This week, Harpeth Hall in Nashville hosted its first summer STEM Think Tank and Conference. The focus of the TTC was to “ensure our focus of STEM education for girls remains at the cutting edge.” What I found intriguing was that many of the sessions were interesting, but did not particularly move the dialogue forward. When I look at what we do at Marymount and the dialogue we are having, then I’m quite confident we are ahead of the curve – way ahead.
The first session I attended was “Clues to becoming a STEM Major.” Presented by the College Board, this workshop focused on how the SAT questionnaire and AP Exam patterns and performance predicts STEM Majors. This was a whole bunch of statistics that looked at whether students persist or switch STEM majors. The results were interesting – but not surprising. For example, students who take 6 or more AP exams in the physical sciences tend to persist more than those who don’t. No consideration was given, though, to students who switch after they check the box on the questionnaire and before they start college.
The keynote speaker was Dr. Chris Rogers, professor of mechanical engineering at Tufts and Director of the Center for Engineering Education and Outreach. All I can say is “wow!” He gets it. In his presentation, Dr. Rogers reviewed a number of innovative and interesting learning strategies for students. Moreover, Dr. Rogers understands the need for students to tinker, explore and play. We are pretty jazzed he accepted our invitation to visit Marymount!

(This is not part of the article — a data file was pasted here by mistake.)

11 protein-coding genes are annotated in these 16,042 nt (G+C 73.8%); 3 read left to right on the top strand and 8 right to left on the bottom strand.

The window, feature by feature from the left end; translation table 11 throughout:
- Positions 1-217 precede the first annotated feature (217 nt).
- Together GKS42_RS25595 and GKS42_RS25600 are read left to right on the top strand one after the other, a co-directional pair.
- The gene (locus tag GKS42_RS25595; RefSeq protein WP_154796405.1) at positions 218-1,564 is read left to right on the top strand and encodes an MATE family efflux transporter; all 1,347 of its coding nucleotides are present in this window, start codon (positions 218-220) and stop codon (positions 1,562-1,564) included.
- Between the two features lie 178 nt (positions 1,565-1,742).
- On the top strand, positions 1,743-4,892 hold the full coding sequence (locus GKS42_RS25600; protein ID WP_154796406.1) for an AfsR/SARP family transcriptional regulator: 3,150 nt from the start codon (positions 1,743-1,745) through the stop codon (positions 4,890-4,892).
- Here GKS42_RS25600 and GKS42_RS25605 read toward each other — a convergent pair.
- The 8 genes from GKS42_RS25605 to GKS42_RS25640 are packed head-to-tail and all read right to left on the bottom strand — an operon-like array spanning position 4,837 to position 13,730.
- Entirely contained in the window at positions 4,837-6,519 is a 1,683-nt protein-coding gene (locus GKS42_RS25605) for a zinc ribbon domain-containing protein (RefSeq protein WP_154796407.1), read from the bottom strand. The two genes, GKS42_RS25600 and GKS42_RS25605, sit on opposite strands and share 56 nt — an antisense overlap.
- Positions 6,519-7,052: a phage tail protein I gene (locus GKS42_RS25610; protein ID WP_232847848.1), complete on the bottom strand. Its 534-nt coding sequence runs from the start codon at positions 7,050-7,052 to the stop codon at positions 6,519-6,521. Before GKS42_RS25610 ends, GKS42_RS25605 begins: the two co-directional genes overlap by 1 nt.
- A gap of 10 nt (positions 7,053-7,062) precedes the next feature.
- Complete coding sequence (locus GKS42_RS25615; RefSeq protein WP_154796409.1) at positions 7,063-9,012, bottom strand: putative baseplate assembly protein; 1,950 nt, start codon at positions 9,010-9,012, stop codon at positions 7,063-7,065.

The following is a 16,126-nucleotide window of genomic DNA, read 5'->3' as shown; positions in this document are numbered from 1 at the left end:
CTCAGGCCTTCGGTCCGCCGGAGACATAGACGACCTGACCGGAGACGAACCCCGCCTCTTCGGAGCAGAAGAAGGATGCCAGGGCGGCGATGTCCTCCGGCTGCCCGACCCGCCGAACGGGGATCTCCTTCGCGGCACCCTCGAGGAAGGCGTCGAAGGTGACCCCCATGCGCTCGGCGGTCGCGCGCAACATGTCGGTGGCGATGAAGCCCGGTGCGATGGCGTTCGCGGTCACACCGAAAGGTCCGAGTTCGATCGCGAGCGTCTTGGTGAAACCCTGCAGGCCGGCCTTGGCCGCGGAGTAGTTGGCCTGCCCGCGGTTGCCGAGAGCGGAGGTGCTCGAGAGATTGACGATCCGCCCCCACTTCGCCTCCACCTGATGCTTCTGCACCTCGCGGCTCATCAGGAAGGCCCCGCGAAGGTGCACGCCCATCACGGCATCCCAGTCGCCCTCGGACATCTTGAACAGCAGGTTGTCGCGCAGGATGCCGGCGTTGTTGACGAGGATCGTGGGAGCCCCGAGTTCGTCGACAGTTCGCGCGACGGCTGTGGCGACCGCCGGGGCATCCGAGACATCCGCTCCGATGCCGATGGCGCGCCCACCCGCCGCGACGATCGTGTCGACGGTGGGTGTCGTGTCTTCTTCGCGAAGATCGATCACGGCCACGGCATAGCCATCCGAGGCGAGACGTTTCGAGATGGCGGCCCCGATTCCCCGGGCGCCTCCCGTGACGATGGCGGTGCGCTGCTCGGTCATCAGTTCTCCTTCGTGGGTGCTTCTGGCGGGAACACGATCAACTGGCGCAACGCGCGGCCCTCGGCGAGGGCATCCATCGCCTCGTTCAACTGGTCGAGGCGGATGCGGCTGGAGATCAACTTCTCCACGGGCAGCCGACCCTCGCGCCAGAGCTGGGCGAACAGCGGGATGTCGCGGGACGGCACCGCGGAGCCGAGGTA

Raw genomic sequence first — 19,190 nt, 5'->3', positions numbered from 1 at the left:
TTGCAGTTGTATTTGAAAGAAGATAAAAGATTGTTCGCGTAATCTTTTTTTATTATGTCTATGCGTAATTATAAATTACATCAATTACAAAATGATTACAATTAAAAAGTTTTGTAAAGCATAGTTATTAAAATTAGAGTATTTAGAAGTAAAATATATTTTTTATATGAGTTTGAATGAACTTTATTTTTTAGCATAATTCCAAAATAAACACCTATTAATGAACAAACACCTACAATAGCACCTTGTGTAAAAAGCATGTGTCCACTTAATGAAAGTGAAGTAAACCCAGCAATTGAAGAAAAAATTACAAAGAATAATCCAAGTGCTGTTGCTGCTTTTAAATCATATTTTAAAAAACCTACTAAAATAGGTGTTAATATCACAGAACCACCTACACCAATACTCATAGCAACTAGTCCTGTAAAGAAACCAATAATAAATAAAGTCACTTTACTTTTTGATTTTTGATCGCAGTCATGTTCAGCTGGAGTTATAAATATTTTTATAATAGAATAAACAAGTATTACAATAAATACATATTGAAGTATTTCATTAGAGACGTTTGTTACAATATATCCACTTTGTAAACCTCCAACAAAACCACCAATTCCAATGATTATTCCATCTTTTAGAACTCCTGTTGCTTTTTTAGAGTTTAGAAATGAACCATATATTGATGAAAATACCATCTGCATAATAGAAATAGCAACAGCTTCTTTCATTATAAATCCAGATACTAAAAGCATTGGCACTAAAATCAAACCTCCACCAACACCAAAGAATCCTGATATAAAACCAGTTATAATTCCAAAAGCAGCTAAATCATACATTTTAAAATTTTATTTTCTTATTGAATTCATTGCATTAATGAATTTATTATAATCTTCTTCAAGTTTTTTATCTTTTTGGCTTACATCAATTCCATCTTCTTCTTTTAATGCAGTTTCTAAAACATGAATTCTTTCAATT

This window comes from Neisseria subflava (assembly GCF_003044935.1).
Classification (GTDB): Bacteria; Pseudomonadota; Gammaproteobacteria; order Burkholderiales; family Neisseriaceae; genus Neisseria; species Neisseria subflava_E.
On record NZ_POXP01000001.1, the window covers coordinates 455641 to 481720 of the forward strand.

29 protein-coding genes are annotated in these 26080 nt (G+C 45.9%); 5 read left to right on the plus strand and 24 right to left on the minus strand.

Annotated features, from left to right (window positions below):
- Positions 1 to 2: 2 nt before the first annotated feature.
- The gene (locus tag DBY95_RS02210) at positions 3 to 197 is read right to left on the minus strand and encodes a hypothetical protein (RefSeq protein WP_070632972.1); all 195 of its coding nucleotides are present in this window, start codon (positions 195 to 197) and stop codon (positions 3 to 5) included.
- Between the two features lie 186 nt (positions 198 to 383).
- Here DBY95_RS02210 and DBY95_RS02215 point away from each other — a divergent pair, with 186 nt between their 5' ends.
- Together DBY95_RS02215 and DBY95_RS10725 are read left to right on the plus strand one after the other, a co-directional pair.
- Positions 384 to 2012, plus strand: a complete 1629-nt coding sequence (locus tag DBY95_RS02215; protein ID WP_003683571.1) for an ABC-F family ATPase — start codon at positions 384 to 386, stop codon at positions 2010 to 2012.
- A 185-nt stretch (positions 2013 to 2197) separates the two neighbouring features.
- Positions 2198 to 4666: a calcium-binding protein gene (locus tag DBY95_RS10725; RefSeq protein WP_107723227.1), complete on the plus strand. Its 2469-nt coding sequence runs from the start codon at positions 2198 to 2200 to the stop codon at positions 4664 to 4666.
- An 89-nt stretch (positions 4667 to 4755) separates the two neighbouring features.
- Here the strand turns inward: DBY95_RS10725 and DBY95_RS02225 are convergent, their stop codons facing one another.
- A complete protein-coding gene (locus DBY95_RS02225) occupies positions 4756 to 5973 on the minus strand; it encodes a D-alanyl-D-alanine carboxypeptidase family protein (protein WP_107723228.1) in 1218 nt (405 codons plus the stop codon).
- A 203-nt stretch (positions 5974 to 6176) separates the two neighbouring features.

The next session I attended was a Think Tank Discussion on “Finding Your Passion.” Led by Tina Hudson of Roche Diagnostics, the session was to focus on the “vast career opportunities that STEM pursuit provides.” The discussion was reasonably interesting but included one of the most insensitive and stereotypical lines I have heard about girls and science education: “Girls should not be playing with wires and bolts, but should be doing things like designing clothes, and perfume.” And just when you think it can’t get any worse, we had “men do not like to work in groups but alone, while women will meet and discuss shoes and then come up with a solution.” To be honest, I was so in shock that I didn’t challenge the speaker on this one (besides she was too busy texting after she pontificated) and even more shocking, no one else challenged her as well.
Its not just STEM for girls – its good learning for girls, people.